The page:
A corset! and a Pianoforte! It was all really beautiful and fascinating.
On one of my free mornings I went to a museum/memorial for WWII victims that was in the basement of a bombed-out church. There was a concentration camp in the outskirts of Hamburg and after it was heavily bombed and large portions of the civilian population lost homes, jobs or their very lives (those who made it to underground bomb shelters survived but the above ground shelters weren't even strong enough to save people from the heat from fires and bombs), the inmates at the camp were ordered to pick through the rubble to collect the dead for burial and make sure all bombs had actually exploded. It was humbling to stand in that city knowing its tragic and violent past.
Nazi Propaganda: "Mother and Child"
All that is left of the church where the memorial now stands is the bell tower and about half of the outside walls. What used to be the church itself is now an outside courtyard with a few statues and memorials. Here are my two favorites:
This one is called "The Ordeal" and had a quote from Dietrich Bonhoeffer (who opposed Hitler) attached to it, "No man in the world can change the truth. One can only look for the truth, find it and serve it. The truth is in all places".
After I went thorough the museum, I noticed that my ticket also gave me access to the bell tower. I hadn't planned on going up (because I'm kind of afraid of heights) but because I had already paid for it, I thought, why not? Now, I know why not. Going up 75 yards of this:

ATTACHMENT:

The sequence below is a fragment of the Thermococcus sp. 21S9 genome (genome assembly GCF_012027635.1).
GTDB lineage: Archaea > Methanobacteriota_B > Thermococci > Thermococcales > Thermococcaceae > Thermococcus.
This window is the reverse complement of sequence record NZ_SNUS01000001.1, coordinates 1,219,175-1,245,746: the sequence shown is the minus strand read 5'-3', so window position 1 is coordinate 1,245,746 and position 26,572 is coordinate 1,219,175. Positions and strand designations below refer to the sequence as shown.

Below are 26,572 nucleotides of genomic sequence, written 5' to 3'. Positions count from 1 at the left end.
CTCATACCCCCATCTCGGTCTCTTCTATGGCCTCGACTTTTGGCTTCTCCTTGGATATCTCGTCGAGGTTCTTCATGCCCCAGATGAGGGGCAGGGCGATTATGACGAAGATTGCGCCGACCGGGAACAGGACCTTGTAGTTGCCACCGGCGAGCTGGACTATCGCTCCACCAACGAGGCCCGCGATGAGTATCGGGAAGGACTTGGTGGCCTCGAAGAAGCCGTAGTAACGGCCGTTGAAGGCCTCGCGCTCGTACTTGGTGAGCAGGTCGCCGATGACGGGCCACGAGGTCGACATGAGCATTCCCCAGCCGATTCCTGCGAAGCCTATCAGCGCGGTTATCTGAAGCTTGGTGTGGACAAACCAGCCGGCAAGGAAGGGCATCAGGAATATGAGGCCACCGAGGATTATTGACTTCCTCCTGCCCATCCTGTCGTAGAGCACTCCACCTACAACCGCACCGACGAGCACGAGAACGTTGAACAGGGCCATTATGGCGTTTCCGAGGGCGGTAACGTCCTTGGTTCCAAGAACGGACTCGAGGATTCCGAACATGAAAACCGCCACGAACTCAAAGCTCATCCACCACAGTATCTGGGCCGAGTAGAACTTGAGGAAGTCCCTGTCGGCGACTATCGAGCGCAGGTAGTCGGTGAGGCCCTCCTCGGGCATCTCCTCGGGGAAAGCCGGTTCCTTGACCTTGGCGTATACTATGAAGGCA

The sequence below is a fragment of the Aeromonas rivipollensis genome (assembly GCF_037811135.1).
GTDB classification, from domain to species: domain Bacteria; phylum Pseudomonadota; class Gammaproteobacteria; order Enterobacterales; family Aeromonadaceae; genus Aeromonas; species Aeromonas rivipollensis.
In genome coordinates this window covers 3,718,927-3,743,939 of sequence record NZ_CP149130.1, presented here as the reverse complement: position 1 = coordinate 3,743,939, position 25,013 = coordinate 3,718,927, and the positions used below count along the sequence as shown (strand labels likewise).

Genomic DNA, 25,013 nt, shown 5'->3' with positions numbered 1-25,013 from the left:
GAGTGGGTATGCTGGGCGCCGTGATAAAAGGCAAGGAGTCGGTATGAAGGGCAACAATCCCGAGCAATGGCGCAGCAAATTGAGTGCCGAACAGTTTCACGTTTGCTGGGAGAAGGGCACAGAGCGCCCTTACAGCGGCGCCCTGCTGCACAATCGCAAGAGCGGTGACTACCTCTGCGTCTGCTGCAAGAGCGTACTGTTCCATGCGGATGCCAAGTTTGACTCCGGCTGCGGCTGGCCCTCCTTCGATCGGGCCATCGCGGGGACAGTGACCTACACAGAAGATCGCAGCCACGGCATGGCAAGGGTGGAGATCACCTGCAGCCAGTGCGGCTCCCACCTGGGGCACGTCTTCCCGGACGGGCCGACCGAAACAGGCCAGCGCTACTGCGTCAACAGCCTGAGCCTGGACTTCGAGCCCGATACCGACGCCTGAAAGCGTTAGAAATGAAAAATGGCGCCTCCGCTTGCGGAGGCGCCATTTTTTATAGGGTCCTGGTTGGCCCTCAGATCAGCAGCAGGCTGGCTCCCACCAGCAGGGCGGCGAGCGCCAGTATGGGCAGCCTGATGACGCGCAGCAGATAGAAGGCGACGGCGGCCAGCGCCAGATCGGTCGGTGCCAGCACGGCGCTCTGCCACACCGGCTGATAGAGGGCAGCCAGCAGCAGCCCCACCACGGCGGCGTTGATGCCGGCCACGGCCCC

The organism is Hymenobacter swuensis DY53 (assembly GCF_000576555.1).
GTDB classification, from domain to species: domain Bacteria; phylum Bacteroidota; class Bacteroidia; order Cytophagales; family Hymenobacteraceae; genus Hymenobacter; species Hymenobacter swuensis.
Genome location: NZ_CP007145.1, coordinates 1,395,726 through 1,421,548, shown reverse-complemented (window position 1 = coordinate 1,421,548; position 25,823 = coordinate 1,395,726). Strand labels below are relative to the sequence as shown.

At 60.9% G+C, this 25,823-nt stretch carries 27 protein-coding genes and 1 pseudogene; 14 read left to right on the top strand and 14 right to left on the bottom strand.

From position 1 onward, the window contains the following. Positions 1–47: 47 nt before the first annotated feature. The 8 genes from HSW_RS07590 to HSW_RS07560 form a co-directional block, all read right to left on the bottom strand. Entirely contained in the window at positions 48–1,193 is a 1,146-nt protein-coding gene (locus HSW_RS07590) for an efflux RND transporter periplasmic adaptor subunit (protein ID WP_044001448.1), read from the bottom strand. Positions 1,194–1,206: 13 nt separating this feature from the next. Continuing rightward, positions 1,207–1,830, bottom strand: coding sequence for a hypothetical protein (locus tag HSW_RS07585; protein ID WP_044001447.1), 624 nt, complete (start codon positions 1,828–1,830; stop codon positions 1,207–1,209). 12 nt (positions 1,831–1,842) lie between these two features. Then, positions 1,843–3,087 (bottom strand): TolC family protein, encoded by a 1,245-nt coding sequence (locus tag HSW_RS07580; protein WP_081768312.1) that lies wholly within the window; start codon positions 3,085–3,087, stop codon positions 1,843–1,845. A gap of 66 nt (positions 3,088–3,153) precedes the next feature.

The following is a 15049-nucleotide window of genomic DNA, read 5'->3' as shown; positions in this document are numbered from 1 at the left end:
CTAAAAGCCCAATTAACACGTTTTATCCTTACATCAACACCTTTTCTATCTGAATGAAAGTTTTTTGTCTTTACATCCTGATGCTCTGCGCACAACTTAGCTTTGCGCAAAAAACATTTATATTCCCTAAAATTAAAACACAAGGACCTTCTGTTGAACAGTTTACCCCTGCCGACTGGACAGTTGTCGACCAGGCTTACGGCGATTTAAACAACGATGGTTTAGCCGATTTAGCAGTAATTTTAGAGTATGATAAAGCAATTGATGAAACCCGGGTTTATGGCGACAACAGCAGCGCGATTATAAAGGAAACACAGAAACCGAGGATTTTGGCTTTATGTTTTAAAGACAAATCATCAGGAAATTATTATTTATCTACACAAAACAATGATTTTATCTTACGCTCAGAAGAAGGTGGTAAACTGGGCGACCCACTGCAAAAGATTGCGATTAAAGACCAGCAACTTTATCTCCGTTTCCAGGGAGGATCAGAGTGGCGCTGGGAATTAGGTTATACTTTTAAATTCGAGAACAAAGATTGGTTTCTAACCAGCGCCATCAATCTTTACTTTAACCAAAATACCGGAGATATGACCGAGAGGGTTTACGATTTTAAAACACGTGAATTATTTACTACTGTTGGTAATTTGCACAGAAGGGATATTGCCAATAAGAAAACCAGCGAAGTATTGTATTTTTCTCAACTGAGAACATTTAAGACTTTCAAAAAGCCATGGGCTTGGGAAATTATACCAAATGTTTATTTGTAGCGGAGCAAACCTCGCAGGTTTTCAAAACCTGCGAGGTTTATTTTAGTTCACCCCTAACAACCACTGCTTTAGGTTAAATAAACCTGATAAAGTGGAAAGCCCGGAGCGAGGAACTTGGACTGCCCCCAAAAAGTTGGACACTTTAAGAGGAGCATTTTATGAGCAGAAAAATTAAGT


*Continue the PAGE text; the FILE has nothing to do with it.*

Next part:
all alone in a glass elevator is NOT fun. In fact, it is small panic-attack producing. Take my word for it.
Of my hotel (the tallest building)...:
Of this McDonald's sign (LAME)...:
and this Emergency Sign, which informed me that in the event of an emergency, I should not worry because I would be able to escape using this spiral staircase which went down the outside of the gigantic bell tower...:
Can you see the TERROR on my face?:
After the War, Hamburg continued to be a place that welcomed excellent artists, particularly musicians. And it wasn't long before the best band of the 20th century came to this humble city. The Beatles (before they were world famous) spent time living in Hamburg's seedy red-light district on the Reeperbahn street (where they used to make ropes for ships), where they played in the "Star Club". Here's a photo of the club. Check out my previous blog for a photo of ME on the street "Big Freedoms" (an excellent name for a street in the red light district...)
Some 40 years after The Beatles first set foot in Hamburg I followed suit and got to work with these lovely Hamburgers:
This is a photo of the German helpers who assisted us in Hamburg. They were WONDERFUL and I'm so glad to have met them!
Well, my friends, that's an overview of my time in Historic Hamburg.
Stay tuned for the article on Beautiful Baden Baden!